Fed Leaves Interest Rates Unchanged as Economy Begins to Heal

Jerome H. Powell, the Federal Reserve chair, made it clear on Wednesday that his central bank wants to see further healing in the American economy before officials will consider pulling back their support by slowing government-backed bond purchases and lifting interest rates.

Mr. Powell spoke at a news conference after the Fed announced that it would leave rates near zero and continue buying bonds at a steady clip, as expected. He painted a picture of an economy bouncing back — helped by vaccines, government spending and the central bank’s own efforts.

The Fed’s post-meeting statement also portrayed a sunnier image of the American economy, which is climbing back from a sudden and severe recession caused by state and local lockdowns meant to contain the coronavirus.

“Amid progress on vaccinations and strong policy support, indicators of economic activity and employment have strengthened,” the policy-setting Federal Open Market Committee said in its release. “The ongoing public health crisis continues to weigh on the economy, and risks to the economic outlook remain.”

Yet Fed officials signaled that they were looking for more progress toward their goals of full employment and stable inflation before reconsidering their cheap-money stance. Officials made it clear that they see a recent increase in inflation, which is expected to intensify in the months to come, as likely to be short-lived rather than worrying.

And Mr. Powell was careful to avoid sounding as though he and his colleagues knew precisely what the future held. He pointed out, repeatedly, that reopening America’s giant economy from pandemic-era shutdowns was an uncharted project.

“It’s going to be a different economy,” Mr. Powell said at one point, noting that some jobs may have disappeared as employers automated. At another, he said that when it came to inflation, “we’re making our way through an unprecedented series of events.”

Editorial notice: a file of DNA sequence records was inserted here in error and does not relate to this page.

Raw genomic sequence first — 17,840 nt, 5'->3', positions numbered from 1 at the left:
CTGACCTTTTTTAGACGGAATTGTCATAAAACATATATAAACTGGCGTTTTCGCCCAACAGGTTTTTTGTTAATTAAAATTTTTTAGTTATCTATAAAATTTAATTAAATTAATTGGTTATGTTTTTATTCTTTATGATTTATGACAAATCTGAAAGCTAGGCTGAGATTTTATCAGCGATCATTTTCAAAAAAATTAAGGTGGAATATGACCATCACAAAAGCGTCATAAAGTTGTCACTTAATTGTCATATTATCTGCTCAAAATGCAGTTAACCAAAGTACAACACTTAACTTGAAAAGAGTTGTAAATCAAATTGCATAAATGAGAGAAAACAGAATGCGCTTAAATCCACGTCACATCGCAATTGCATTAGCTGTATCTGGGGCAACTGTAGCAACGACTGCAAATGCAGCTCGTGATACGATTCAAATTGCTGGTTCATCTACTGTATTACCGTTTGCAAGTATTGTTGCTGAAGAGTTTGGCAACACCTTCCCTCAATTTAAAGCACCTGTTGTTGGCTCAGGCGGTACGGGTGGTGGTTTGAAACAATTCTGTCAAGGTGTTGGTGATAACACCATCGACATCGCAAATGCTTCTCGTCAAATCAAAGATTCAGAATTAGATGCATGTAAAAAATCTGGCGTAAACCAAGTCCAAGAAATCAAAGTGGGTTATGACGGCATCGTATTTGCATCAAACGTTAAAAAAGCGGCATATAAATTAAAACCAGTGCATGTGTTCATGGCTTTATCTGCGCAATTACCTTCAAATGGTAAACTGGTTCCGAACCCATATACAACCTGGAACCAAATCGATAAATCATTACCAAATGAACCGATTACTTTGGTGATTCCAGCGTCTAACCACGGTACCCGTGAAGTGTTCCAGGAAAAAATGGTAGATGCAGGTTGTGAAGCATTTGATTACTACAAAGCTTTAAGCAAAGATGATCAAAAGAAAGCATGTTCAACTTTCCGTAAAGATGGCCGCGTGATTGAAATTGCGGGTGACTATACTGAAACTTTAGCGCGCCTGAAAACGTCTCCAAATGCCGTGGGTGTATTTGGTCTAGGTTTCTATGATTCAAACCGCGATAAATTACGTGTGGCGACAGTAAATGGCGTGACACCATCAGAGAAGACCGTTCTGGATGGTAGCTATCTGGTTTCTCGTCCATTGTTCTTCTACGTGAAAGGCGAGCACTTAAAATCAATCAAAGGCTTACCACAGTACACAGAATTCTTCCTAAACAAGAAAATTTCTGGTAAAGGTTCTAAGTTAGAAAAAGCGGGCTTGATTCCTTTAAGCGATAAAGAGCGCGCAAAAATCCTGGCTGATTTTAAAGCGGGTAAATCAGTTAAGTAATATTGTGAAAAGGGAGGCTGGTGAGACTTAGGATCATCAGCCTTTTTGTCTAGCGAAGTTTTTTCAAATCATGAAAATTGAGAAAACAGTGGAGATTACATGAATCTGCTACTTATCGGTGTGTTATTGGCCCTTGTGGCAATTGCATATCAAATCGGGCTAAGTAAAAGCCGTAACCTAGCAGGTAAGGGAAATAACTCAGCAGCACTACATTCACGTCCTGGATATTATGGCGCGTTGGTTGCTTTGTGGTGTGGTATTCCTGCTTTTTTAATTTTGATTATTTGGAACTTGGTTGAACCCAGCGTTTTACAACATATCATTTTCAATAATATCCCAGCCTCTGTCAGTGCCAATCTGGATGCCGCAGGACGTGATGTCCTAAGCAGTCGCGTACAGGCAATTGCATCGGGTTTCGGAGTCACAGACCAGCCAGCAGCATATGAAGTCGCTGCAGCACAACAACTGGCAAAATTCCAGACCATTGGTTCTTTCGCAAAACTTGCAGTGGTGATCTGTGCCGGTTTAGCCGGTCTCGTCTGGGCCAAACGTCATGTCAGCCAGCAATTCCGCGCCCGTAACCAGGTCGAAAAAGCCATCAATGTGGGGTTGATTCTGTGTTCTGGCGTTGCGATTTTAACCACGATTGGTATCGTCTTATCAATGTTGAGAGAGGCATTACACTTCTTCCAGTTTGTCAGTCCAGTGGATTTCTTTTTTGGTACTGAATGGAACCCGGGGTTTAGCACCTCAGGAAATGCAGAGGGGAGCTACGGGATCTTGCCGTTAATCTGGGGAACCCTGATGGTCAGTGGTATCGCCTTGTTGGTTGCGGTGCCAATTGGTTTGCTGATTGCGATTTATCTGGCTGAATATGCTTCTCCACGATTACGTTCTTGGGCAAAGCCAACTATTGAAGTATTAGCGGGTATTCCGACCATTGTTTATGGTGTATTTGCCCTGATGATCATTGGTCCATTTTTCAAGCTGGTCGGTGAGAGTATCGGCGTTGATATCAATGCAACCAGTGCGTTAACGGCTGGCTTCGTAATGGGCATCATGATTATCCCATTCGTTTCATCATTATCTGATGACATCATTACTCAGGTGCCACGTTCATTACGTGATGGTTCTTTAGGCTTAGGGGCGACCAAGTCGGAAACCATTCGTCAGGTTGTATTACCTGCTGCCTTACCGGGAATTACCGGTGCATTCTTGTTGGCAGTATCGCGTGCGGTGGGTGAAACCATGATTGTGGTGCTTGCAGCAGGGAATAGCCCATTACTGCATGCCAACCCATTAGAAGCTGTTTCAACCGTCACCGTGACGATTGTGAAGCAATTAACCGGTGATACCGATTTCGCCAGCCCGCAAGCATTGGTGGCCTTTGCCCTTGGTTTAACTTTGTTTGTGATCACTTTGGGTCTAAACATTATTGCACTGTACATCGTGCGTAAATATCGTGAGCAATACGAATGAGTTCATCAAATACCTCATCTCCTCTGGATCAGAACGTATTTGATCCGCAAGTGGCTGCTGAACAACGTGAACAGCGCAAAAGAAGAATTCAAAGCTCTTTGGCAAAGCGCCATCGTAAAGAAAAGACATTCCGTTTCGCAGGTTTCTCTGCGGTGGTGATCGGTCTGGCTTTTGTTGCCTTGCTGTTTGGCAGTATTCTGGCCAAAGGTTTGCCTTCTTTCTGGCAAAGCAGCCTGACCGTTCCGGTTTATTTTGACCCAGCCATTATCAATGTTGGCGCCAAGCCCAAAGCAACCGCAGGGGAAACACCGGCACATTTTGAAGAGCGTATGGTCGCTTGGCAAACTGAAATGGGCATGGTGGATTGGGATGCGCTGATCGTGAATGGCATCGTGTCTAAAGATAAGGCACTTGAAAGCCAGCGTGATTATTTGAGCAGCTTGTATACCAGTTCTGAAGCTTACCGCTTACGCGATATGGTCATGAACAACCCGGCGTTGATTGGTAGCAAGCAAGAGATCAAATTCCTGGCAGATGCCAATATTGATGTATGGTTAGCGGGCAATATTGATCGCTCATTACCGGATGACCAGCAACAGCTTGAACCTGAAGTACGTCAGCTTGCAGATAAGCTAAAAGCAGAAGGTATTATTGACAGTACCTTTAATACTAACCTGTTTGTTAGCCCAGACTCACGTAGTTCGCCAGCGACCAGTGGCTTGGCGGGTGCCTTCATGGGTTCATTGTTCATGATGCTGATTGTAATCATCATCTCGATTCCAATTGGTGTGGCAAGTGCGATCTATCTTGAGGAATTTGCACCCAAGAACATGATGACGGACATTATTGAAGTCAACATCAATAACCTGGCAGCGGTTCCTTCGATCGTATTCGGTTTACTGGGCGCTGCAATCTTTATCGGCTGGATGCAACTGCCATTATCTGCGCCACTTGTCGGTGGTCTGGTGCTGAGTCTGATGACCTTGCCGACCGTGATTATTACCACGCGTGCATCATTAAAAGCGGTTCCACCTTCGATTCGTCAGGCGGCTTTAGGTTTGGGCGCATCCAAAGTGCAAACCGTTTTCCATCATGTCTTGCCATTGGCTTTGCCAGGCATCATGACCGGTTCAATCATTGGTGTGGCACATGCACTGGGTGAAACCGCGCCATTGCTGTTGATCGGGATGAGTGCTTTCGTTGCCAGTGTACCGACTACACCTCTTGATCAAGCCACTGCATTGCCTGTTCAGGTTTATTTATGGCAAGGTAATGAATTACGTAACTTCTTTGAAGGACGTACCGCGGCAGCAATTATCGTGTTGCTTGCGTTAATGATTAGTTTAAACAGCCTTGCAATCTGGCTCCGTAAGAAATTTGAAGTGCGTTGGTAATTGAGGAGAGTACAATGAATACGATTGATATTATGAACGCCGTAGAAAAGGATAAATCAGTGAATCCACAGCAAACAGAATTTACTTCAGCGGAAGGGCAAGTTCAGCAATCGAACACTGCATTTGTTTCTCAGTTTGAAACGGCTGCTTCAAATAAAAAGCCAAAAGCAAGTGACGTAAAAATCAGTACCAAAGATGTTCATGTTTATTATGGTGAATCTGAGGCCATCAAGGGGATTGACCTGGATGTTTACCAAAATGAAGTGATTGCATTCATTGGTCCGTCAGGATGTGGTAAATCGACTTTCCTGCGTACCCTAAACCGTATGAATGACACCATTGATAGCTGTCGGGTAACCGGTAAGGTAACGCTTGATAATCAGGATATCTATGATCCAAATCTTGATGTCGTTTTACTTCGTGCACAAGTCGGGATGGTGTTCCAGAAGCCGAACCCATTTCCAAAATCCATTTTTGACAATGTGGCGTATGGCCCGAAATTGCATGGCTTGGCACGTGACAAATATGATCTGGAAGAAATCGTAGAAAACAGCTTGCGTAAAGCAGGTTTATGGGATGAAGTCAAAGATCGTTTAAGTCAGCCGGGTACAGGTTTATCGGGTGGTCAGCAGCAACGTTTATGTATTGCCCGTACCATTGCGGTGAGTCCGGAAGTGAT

For now, things are looking up. After reaching a low point a year ago, employment is rebounding, consumers are spending and the outlook is increasingly optimistic as vaccines become widespread. Data that will be released on Thursday is expected to show gradual healing in the first three months of the year, which economists think will give way to rapid gains in the second quarter.

Mr. Powell pointed out that even the areas hardest hit by the virus have shown improvement, but also that risks remain.

“While the level of new cases remains concerning,” he said, “continued vaccinations should allow for a return to more normal economic conditions later this year.”

Fed officials have signaled that they will keep interest rates low and bond purchases going at the current $120 billion-per-month pace until the recovery is more complete. The Fed has said it would like to see “substantial” further progress before dialing back government-backed bond buying, a policy meant to make many kinds of borrowing cheap. The hurdle for raising rates is even higher: Officials want the economy to return to full employment and achieve 2 percent inflation, with expectations that inflation will remain higher for some time.

“A transitory rise in inflation above 2 percent this year would not meet this standard,” Mr. Powell said of the Fed’s criteria for achieving its average inflation target before raising interest rates. When it comes to bond buying, “the economy is a long way from our goals, and it is likely to take some time for substantial further progress to be achieved.”

He later said that “it is not time yet” to talk about scaling back, or “tapering,” bond purchases.

Unemployment, which peaked at 14.8 percent last April, has since declined to 6 percent. Retail spending is strong, supported by repeated government stimulus checks. Consumers have amassed a big savings stockpile over months of stay-at-home orders, so there is reason to expect that things could pick up further as the economy fully reopens.

Yet there is room for improvement. The jobless rate remains well above its 3.5 percent reading coming into the pandemic, with Black workers and those in lower-paying jobs disproportionately out of work. Some businesses have closed forever, and it remains to be seen how post-pandemic changes in daily patterns will affect others, like corporate offices and the companies that service them.

“There’s no playbook here,” said Michelle Meyer, the head of U.S. economics at Bank of America, adding that the Fed needed time to let inflation play out and the labor market heal, and that while the signs were encouraging, central bankers would only “react when they have enough evidence.”

The Fed has repeatedly said it wants to see realized improvement in economic data — not just expected healing — before it reduces its support. Based on their March economic projections, most Fed officials are penciling in interest rates near zero through at least 2023.